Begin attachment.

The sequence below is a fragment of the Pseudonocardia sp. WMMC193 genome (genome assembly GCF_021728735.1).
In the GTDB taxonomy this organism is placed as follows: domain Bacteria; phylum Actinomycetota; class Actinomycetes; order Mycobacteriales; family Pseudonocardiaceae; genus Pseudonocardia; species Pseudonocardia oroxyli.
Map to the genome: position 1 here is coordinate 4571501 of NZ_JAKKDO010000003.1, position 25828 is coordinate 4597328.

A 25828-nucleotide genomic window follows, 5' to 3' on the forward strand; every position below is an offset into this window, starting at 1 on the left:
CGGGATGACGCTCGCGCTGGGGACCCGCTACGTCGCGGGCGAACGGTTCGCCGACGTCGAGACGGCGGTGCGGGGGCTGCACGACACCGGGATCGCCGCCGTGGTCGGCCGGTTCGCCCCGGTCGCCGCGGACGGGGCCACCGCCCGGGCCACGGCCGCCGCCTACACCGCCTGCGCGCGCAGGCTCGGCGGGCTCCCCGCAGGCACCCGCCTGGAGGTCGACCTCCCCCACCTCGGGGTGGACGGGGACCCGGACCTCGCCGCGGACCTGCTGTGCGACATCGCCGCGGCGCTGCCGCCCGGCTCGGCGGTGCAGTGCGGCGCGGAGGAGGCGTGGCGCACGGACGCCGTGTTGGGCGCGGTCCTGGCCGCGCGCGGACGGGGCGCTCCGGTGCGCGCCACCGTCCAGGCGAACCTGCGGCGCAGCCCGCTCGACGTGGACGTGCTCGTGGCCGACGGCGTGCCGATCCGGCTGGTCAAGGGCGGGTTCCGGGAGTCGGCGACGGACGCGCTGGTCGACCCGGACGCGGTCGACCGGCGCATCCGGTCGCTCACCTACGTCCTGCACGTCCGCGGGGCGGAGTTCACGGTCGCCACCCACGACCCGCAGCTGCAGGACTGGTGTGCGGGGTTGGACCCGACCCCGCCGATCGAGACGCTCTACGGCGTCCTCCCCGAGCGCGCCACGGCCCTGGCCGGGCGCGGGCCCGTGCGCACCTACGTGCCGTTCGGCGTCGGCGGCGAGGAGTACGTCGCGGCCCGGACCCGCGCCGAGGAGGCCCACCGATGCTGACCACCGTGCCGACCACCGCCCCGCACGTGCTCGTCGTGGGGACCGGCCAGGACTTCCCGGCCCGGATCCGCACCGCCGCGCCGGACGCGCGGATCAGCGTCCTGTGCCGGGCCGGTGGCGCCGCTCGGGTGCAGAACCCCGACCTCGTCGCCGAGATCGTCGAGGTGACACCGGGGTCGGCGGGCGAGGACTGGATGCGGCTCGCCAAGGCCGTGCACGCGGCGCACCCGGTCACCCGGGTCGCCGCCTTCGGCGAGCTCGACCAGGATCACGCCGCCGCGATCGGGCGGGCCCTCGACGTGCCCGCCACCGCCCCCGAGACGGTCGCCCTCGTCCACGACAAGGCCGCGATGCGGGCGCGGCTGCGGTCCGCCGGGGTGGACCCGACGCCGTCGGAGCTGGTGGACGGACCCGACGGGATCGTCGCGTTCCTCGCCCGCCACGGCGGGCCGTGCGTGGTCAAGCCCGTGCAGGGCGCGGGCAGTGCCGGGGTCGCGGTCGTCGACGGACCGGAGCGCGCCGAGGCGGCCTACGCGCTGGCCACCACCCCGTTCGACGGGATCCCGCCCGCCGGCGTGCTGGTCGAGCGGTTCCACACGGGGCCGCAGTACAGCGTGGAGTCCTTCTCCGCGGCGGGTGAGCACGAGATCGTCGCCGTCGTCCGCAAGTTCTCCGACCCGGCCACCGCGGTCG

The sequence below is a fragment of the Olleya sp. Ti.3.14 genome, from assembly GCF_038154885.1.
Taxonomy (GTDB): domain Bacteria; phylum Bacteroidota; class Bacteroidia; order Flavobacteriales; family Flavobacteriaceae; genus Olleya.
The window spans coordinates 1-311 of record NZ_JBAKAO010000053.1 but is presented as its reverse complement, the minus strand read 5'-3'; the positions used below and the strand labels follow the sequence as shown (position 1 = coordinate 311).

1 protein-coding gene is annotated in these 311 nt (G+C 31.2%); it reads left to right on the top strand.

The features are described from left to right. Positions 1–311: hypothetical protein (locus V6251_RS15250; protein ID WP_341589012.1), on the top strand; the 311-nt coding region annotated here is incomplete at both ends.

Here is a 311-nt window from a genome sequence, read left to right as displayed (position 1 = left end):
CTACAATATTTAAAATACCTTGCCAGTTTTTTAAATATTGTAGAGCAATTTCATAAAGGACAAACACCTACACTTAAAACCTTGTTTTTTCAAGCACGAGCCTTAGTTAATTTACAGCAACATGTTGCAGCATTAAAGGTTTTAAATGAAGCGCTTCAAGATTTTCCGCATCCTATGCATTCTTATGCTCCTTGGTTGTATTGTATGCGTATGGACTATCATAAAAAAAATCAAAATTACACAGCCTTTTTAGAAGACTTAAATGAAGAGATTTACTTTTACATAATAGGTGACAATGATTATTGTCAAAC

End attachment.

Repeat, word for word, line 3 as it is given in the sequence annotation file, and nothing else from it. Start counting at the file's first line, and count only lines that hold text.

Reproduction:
Map to the genome: position 1 here is coordinate 4571501 of NZ_JAKKDO010000003.1, position 25828 is coordinate 4597328.